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### Course: Multivariable calculus>Unit 3

Lesson 4: Optimizing multivariable functions (articles)

# Examples: Second partial derivative test

Practice using the second partial derivative test

## Prepare for the slog

I have a challenge for you.
In this article, you can walk through two examples of finding maxima and minima in multivariable functions. In modern applications, most of the steps involved in solving these sorts of problems would be performed by a computer. However, the only way to test that you really understand how the second partial derivative test is used is to walk through it yourself, at least once.
After all, you may one day need to write the program to tell a computer how to do this, which requires somewhat of an intimate knowledge of all the steps involved. Moreover, it is a good way to become more fluent with partial derivatives.
So my challenge to you is this: try entering the answer to each step as you move through the article to test your own understanding.

## The statement of the second partial derivative test (for reference)

Start by finding a point $\left({x}_{0},{y}_{0}\right)$ where both partial derivatives of $f$ are $0$.
$\begin{array}{r}{f}_{x}\left({x}_{0},{y}_{0}\right)=0\\ \\ {f}_{y}\left({x}_{0},{y}_{0}\right)=0\end{array}$
The second partial derivative test tells us how to determine if $\left({x}_{0},{y}_{0}\right)$ is a local maximum, local minimum, or saddle point. Start by computing this term:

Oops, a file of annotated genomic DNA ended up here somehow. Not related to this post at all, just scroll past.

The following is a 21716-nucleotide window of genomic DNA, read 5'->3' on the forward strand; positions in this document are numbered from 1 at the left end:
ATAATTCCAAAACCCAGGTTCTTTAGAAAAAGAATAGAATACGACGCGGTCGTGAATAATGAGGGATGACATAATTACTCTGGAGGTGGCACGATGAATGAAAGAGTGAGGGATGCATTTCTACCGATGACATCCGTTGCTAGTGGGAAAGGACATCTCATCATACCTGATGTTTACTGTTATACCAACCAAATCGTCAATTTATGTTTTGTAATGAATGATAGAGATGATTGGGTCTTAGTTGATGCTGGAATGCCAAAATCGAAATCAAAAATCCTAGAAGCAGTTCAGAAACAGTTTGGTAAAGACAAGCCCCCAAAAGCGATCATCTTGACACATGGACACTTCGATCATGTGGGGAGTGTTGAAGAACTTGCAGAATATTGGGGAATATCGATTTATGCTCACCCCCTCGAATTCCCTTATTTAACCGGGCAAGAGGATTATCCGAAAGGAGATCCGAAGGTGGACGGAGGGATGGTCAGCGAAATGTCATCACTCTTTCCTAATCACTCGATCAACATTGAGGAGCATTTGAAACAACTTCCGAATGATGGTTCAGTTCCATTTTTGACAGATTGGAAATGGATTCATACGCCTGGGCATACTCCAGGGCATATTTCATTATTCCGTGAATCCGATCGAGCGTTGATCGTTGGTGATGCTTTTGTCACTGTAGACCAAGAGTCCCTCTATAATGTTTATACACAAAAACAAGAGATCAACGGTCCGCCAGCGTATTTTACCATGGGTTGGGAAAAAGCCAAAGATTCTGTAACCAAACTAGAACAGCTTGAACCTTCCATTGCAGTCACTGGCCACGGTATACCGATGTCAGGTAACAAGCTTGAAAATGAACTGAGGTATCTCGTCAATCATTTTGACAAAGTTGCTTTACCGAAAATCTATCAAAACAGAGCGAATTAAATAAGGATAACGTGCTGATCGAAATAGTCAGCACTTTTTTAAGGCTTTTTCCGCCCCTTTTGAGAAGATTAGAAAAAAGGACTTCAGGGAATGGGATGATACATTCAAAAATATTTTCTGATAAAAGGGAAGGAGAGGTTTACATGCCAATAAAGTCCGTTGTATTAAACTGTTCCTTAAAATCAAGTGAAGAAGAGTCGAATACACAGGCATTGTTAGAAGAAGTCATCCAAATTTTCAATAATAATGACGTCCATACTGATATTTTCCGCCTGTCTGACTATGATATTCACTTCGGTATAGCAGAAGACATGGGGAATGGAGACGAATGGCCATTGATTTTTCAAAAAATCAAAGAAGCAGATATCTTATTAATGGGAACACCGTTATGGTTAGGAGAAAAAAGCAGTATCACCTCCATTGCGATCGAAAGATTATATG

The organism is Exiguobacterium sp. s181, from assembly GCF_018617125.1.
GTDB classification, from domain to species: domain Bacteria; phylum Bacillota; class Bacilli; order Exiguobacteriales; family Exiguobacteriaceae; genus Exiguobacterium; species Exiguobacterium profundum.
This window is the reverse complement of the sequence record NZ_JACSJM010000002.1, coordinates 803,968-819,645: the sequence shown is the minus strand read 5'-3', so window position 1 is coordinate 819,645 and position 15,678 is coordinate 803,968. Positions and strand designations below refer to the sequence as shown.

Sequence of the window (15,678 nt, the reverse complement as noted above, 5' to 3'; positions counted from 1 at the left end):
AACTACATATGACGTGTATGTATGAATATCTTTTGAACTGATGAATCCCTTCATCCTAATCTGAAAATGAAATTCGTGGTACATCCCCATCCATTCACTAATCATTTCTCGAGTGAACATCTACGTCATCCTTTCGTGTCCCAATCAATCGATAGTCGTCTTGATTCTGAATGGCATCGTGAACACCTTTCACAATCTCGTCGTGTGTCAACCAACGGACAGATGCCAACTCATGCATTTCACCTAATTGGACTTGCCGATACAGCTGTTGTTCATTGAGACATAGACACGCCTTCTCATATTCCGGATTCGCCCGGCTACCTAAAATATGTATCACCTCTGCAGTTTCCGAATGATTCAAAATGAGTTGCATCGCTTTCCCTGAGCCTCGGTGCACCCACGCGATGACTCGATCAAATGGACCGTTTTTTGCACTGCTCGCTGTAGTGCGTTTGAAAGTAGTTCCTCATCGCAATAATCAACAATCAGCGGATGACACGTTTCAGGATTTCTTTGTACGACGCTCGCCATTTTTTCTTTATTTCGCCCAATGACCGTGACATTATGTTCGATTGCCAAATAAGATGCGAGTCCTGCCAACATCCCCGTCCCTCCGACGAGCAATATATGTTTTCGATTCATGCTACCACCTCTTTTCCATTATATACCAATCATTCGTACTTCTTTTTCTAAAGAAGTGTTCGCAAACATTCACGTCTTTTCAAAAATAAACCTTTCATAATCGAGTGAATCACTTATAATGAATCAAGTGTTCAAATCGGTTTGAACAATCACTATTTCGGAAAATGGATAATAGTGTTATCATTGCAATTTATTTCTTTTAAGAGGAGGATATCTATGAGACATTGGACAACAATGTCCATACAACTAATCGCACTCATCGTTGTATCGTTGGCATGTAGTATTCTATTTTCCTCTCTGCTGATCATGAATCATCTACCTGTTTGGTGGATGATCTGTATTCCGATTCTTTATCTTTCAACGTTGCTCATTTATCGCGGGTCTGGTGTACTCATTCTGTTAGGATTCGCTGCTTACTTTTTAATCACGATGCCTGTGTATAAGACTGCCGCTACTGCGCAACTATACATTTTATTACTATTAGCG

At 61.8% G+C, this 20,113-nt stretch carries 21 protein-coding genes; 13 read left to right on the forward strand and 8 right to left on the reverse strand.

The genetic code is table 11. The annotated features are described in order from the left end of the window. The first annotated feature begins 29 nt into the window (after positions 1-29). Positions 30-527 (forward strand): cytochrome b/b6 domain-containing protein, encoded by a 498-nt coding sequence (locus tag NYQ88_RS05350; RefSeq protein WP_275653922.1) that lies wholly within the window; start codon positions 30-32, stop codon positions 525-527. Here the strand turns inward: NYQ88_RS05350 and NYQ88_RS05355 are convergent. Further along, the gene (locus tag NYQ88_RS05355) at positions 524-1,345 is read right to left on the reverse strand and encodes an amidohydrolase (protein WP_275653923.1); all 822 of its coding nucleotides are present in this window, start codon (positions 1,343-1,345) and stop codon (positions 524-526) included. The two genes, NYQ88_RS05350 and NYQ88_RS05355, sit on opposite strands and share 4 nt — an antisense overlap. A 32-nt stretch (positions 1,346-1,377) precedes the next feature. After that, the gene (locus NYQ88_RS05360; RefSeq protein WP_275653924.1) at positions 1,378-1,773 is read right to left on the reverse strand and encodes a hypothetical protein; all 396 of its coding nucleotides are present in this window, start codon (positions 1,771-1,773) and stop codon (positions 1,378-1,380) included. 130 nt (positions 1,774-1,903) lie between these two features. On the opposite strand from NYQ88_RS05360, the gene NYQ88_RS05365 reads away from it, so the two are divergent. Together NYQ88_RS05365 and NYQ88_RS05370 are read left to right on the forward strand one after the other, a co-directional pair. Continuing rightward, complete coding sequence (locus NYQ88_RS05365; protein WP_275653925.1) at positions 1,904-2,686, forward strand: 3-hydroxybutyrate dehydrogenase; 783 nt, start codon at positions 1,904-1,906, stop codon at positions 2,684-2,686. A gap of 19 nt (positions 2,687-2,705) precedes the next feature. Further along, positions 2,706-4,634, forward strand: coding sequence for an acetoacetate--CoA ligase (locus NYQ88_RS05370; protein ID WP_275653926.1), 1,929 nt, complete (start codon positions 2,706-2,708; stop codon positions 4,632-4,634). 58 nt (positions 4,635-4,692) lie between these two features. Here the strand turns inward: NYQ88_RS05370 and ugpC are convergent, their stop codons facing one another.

$H={f}_{xx}\left({x}_{0},{y}_{0}\right){f}_{yy}\left({x}_{0},{y}_{0}\right)-\left({f}_{xy}\left({x}_{0},{y}_{0}\right){\right)}^{2}$
where ${f}_{xx}$, ${f}_{yy}$ and ${f}_{xy}$ are the second partial derivatives of $f$.
If $H<0$, then $f$ has a neither minimum nor maximum at $\left({x}_{0},{y}_{0}\right)$, but instead has a saddle point.
If $H>0$, then $f$ definitely has either a maximum or minimum at $\left({x}_{0},{y}_{0}\right)$, and we must look at the sign of ${f}_{xx}\left({x}_{0},{y}_{0}\right)$ to figure out which one it is.
• If ${f}_{xx}\left({x}_{0},{y}_{0}\right)>0$, then $f$ has a local minimum.
• If ${f}_{xx}\left({x}_{0},{y}_{0}\right)<0$, then $f$ has a local maximum.
If $H=0$, the second derivatives alone cannot tell us whether $f$ has a local minimum or maximum.

## Example 1: All of the stable points!

Problem: Find all the stable points (also called critical points) of the function